2. the Lord Jesus, seen in the fine linen of the hangings which people have looked at from outside; “the fine linen is the righteous acts of the saints” (Rev 19:8);
3. the believer, in whom people must also see the fine linen.
The pillars hold up the fine linen, but are not seen themselves. It must be the same with the believer. He must show the Lord Jesus and not himself.
The pillars stand on sockets of bronze and are connected to each other with silver bands. The bronze points out that by doing justice, by doing what is right in the eyes of God, the linen becomes visible in the walk. The silver indicates that in this commission believers are bound together by the price paid for their reconciliation with God.
In the court there is an entrance on the east side. The entrance is spacious and is formed by a colored screen without cherubs. It represents the invitation to man to approach God. There is only one door. The Lord Jesus said: “I am the door” (Jn 10:7). The door is on the east side, that is the side to which the sinner went (Gen 3:24; 4:16). It is also the side that speaks of hope for the sinner. That side is also called the side “where the sun rises”. In it we see a picture of the rising of the “Sun of righteousness” (Mal 4:2), which is the Lord Jesus Who comes with redemption and blessing for His people.
20 - 21 Oil for the Lampstand
20 “You shall charge the sons of Israel, that they bring you clear oil of beaten olives for the light, to make a lamp burn continually. 21 In the tent of meeting, outside the veil which is before the testimony, Aaron and his sons shall keep it in order from evening to morning before the LORD; [it shall be] a perpetual statute throughout their generations for the sons of Israel.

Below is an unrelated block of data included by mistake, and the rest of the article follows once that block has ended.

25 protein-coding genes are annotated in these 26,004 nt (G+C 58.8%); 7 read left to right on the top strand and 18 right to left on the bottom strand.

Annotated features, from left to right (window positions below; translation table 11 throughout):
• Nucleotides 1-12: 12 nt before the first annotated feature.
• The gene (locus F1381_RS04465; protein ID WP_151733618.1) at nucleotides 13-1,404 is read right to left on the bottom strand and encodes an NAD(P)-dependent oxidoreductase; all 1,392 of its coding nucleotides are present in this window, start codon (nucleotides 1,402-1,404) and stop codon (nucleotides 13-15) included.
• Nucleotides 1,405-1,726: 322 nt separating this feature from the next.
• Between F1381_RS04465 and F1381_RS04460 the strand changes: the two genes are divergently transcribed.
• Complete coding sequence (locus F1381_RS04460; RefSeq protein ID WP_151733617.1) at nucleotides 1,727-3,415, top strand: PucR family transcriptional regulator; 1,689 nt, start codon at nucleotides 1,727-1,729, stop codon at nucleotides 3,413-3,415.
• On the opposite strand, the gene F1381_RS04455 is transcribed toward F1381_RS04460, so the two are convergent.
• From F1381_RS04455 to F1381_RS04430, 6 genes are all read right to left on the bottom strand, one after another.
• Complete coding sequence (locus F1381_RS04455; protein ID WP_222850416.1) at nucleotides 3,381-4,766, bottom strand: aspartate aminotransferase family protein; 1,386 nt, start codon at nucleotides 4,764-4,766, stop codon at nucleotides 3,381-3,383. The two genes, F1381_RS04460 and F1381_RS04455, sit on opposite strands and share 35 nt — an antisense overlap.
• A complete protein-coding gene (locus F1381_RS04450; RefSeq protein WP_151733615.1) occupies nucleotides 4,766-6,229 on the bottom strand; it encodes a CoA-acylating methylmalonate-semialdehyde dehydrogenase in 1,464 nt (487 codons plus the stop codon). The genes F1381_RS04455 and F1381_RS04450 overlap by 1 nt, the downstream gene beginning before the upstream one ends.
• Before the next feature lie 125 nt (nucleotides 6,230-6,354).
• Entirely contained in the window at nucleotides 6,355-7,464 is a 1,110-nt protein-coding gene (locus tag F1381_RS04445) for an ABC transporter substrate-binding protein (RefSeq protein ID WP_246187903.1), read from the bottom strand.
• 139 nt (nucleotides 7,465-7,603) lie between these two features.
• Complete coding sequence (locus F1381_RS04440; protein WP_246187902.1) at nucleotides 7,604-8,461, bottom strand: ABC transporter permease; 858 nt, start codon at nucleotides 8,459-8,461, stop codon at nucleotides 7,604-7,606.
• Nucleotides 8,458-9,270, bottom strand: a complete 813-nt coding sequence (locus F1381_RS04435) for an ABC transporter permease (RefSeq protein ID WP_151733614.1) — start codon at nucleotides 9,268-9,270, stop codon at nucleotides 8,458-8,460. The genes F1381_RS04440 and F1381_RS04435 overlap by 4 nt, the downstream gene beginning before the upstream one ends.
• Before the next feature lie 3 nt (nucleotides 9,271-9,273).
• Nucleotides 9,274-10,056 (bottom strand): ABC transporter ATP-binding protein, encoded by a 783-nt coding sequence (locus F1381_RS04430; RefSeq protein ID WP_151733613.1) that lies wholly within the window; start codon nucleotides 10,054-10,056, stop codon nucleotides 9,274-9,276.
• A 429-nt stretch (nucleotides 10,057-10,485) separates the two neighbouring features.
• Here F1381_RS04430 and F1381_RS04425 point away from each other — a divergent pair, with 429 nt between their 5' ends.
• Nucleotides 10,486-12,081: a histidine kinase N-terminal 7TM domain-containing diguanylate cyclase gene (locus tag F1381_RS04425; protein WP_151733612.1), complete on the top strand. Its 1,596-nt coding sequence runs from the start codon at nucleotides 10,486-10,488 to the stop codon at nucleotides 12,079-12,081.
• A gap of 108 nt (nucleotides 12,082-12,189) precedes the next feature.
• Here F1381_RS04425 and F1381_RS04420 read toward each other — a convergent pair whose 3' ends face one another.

The partitioning of the tabernacle is now ready so far that God is able to speak about what is needed for the light. The light is necessary for the priest to be able to serve in the sanctuary. The sanctuary is called here “tent of meeting”. It is the place where God meets His people and meets them.
This is the first time that reference is made to “Aaron and his sons”, the priesthood family, in connection with caring for the oil so that the light can burn. This priesthood is discussed in detail in the following two chapters before discussing the other parts of the tabernacle.
The oil that serves for light – and also for anointing – speaks of the Holy Spirit (1Jn 2:20). The service in the sanctuary can only be to the joy of God if it happens under the guidance and in the power of Holy Spirit. The lampstand must be lit “from evening to morning”. That means that while it is night in the world, there is light in the sanctuary.